Alternative strawberry production using solarization, metham sodium and beneficial soil microbes as plant protection methodsA. Camprubía, V. Estaúna, M.A. El Bakalib, F. Garcia-Figueresb and C. Calveta
a IRTA, Dept. Protecció Vegetal, Ctra. de Cabrils s/n, 08348 Cabrils, Barcelona, Spain
b Lab. Sanitat Vegetal, DARP, Generalitat de Catalunya, Via de Circulació Nord, Tram 6, Zona Franca, 08040 Barcelona, Spain
(Accepted 1 February 2007; published online 11 July 2007)
Abstract - High-impact chemical biocides are no longer used in crop production systems due to environmental concerns and sustainable agricultural practices must involve the use of environmentally friendlier alternatives for controlling pests and diseases. We compared the effect of two disinfestation treatments, solarization and metham sodium, combined with the arbuscular mycorrhizal fungus Glomus intraradices, the saprophytic fungus Trichoderma aureoviride and the plant growth-promoting rhizobacteria Bacillus subtilis, in strawberry crop production. Also, the effects of high temperatures achieved during the solarization process on the viability of mycorrhizal inocula were evaluated under controlled conditions in a laboratory study. Moist inocula of the arbuscular mycorrhizal fungus G. intraradices were maintained for three hours for five consecutive days at 35, 40, 45, 50 and 55 °C, respectively. Our results show that soil solarization and metham-sodium disinfestation improved strawberry yield by 24% and 18%, respectively, compared with the fruit yield obtained in untreated soil, whereas application of T. aureoviride and B. subtilis did not affect plant production in the absence of a pathological agent. Solarization and metham-sodium application did not eliminate the natural populations of arbuscular mycorrhizal fungi and at the end of the experiment all plants, independently of the treatments, were mycorrhizal. After the heating treatments, under controlled conditions, the inoculum of G. intraradices submitted to 50 °C completely lost its mycorrhizal potential.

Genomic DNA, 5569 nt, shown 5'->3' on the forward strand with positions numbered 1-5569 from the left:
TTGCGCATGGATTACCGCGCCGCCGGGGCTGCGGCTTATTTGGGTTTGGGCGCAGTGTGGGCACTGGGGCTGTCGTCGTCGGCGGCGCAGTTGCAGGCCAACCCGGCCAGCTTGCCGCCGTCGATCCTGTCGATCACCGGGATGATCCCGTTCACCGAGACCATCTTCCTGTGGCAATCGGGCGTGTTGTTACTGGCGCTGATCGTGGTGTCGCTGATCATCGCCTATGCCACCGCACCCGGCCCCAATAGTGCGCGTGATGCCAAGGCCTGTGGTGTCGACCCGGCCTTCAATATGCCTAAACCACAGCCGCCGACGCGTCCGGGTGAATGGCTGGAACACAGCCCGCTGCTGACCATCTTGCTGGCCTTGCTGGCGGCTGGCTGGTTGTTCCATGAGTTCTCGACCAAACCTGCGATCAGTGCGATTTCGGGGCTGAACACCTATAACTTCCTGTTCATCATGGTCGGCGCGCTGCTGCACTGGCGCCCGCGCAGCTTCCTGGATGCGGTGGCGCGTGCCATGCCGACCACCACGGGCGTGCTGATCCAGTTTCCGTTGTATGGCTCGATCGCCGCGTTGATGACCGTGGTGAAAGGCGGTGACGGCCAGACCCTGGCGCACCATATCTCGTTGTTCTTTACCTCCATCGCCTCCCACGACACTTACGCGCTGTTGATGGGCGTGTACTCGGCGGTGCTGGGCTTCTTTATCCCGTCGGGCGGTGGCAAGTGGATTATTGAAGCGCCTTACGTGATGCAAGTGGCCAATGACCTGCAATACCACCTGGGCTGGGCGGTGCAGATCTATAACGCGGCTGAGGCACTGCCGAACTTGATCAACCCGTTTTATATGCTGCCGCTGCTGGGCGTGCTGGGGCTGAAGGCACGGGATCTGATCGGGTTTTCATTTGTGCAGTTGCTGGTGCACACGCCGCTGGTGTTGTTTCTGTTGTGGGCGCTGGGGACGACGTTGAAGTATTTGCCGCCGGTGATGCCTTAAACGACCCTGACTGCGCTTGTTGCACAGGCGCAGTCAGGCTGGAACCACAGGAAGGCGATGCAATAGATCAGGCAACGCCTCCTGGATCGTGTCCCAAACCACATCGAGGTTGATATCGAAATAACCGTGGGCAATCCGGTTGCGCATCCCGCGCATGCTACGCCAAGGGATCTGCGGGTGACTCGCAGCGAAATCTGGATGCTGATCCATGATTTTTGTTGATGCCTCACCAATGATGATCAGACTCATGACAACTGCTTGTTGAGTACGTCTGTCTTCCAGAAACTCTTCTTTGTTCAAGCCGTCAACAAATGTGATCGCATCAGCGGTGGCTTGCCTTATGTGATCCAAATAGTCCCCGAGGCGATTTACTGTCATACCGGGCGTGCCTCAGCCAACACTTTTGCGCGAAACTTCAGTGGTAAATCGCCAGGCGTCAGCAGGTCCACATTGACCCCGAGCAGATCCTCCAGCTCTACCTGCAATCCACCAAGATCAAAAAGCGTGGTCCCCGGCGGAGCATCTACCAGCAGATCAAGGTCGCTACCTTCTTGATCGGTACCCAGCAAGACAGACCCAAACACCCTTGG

Key words: Glomus intraradices / mycorrhizae / Trichoderma / Bacillus / thermotolerance
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© INRA, EDP Sciences 2007